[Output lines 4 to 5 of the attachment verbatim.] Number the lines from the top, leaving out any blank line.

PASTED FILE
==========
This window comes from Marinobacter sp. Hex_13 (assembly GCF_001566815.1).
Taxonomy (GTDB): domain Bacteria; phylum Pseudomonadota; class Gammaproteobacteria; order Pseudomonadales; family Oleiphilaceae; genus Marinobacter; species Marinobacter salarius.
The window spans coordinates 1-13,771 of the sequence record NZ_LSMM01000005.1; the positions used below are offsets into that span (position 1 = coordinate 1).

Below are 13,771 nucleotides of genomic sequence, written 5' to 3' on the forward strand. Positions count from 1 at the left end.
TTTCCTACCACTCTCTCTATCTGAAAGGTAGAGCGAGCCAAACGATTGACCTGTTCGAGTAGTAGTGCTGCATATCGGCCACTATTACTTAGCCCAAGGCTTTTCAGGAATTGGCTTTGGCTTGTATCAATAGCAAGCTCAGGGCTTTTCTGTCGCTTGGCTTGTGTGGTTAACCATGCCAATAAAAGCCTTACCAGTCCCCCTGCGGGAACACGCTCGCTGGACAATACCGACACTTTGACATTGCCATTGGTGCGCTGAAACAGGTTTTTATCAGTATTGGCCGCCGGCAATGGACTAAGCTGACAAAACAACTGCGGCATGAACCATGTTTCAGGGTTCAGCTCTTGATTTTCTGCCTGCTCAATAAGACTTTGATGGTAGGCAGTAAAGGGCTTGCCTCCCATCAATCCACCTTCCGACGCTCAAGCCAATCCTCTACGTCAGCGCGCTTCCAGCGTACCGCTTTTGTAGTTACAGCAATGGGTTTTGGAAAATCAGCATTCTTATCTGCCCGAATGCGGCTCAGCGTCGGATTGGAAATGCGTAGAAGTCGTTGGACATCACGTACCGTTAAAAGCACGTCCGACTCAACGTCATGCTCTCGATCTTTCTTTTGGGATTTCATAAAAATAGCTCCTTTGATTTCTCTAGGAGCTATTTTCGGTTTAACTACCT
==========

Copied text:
Below are 13,771 nucleotides of genomic sequence, written 5' to 3' on the forward strand. Positions count from 1 at the left end.
TTTCCTACCACTCTCTCTATCTGAAAGGTAGAGCGAGCCAAACGATTGACCTGTTCGAGTAGTAGTGCTGCATATCGGCCACTATTACTTAGCCCAAGGCTTTTCAGGAATTGGCTTTGGCTTGTATCAATAGCAAGCTCAGGGCTTTTCTGTCGCTTGGCTTGTGTGGTTAACCATGCCAATAAAAGCCTTACCAGTCCCCCTGCGGGAACACGCTCGCTGGACAATACCGACACTTTGACATTGCCATTGGTGCGCTGAAACAGGTTTTTATCAGTATTGGCCGCCGGCAATGGACTAAGCTGACAAAACAACTGCGGCATGAACCATGTTTCAGGGTTCAGCTCTTGATTTTCTGCCTGCTCAATAAGACTTTGATGGTAGGCAGTAAAGGGCTTGCCTCCCATCAATCCACCTTCCGACGCTCAAGCCAATCCTCTACGTCAGCGCGCTTCCAGCGTACCGCTTTTGTAGTTACAGCAATGGGTTTTGGAAAATCAGCATTCTTATCTGCCCGAATGCGGCTCAGCGTCGGATTGGAAATGCGTAGAAGTCGTTGGACATCACGTACCGTTAAAAGCACGTCCGACTCAACGTCATGCTCTCGATCTTTCTTTTGGGATTTCATAAAAATAGCTCCTTTGATTTCTCTAGGAGCTATTTTCGGTTTAACTACCT